How To Optimize Frame Based Webpages

Frames allow you to present webpages in multiple, independent windows or subwindows, where certain information can be kept visible, while content in the other windows are scrolled or replaced. Frames use a master (frameset) page to combine multiple sub-pages to create one HTML page.

Some search engines do not follow links to sub-pages, therefore cannot index the content contained there. However, search engines can, and do, index the content contained within the master page, so as long as the information is placed within a NOFRAMES tag.

<TITLE>A frameset document with NOFRAMES>/TITLE>
<FRAMESET cols="50%, 50%">
<FRAME src="main.html">
<FRAME src="table_of_contents.html">
<P>Here is the >A href="main-noframes.html"> non-frame version of the document.</A></P>
Add your search engine friendly content here.

In general I recommend steering clear frames. Did you know that none of the top 100 websites use frames? There's good reason for that.


  • nternet Explorer and Netscape browsers earlier than version 3.0 do not support frames. So make sure the content within the noframes tag is presentable, as visitors with older browsers will see the content of the noframes tag.
  • Do not include the BODY tag in the frameset page, otherwise the framed page will not display properly.

How To View The Source Code Of Fast Vanishing Webpages

If you have ever tried to view the source code of a page that uses some form of URL redirection or forwarding, you will know how frustrating it can be. More often than not, the redirected page flashes by so quickly that you don't even get a chance to stop the page to view the source code.

Luckily, there is a simple solution. All you have to do is enter "view-source:" followed by the URL into your web browser's address window.

For example:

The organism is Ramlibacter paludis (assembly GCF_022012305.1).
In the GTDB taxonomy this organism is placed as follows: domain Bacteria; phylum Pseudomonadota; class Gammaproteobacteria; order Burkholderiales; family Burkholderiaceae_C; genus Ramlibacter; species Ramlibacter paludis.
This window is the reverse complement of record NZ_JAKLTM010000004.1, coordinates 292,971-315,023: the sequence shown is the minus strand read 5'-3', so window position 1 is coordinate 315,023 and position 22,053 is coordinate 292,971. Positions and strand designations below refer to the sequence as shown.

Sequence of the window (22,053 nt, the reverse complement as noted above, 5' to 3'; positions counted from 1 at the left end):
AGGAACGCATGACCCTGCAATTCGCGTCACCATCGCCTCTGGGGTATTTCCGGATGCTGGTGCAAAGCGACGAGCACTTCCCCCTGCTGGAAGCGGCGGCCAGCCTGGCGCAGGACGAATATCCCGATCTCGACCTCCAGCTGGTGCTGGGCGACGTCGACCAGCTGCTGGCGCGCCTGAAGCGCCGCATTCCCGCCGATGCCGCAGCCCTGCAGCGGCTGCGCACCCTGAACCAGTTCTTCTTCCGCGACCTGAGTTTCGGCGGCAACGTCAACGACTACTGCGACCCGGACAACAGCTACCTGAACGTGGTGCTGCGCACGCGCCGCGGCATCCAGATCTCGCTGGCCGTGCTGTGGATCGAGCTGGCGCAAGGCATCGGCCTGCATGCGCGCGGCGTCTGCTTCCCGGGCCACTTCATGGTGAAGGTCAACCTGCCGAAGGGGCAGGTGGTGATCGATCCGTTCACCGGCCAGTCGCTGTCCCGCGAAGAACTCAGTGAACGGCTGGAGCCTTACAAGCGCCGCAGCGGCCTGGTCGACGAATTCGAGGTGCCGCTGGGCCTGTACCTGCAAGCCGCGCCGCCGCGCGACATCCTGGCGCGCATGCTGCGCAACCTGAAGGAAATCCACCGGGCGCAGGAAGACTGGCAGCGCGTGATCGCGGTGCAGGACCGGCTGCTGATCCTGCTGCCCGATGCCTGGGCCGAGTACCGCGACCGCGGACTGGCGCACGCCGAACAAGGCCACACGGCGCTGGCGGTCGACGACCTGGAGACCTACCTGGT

UPDATE: This trick no longer seems to work on the Internet Explorer web browser. However, I did still get it to work on the Netscape 7.2 browser.

Steven Munro, Director of Unlimited Fun Ltd T/A, who informed me of the problem, says he got it to work on the Mozilla Firefox browser. Thanks Steve! If you get it to work on other web browsers, please let me know.

Can Bold & Strong Text Improve Search Engine Rankings?

Some search engine experts recommend highlighting important keyword phrases in bold to improve relevancy.

For example:

<B>Mike's Marketing Tools</B>
<STRONG>Mike's Marketing Tools</STRONG>

I have yet to come across any proof that this technique works. So I suggest that you try it if you like, to see if it does indeed work. There isn't any downside to this technique, so it may be worth a try.

Some search engine optimizers take it one step further by placing bold tags or strong within header tags. I'm not sure if this does any good, but it may be worth a try.

For example:

<H1><B>Mike's Marketing Tools</B></H1>
<H1><STRONG>Mike's Marketing Tools</STRONG></H1>

Should You Hide Keywords In Comment Tags?

No. None of the major search engines index keywords in comment tags, so do not waste time adding them as part of your search engine optimization strategy.

In case you don't know what comment tags are, here's an example:

<!-- keyword 1, keyword 2, keyword 3 -->

Should You Hide Keywords In Hidden CSS Layers?

Hiding keywords in hidden Cascading Style Sheet (CSS) layers is a technique that search engine optimizers use to add keywords to a page, while keeping it invisible to human visitors. This technique is often used to add text to a splash page, or one containing nothing more than Flash effects.

For example:

<DIV STYLE="visibility: hidden; position: absolute; left:-300; top:-
300;">keywords go here</DIV>

The above example places the hidden layer 300 pixels above and to the left of the visible page. You can add as much text as you wish, since your visitors can't see the text, but search engine spiders can.

The downside is that Internet Explorer and Netscape browser versions earlier than 4.0 do not support CSS layers. They will ignore the style tags but display the content of the style element, which could produce a rather messy page.

I have seen this technique being used, but personally I wouldn't recommend it.

Should You Hide Keywords in Hidden Value Form Tags?

Adding keywords to hidden value form tags is considered spam by all of the major search engines, so stay clear of this practice.

However, it is almost impossible for search engines to detect the difference between genuine hidden value form tags and those added specifically for optimization purposes. That doesn't mean I endorse this practice though. ;o)

Here's an example in case you don't know what hidden value form tags look like:

<INPUT TYPE='hidden' NAME='keyword-phrase' VALUE='keyword phrase'>

Should You Hide Keywords In Style Tags?

Very few, if any, search engines index the content of the Style tag, so do not waste any time on this technique.

Here's an example in case you don't know what Style tags look like:

<SPAN STYLE='keyword phrase'>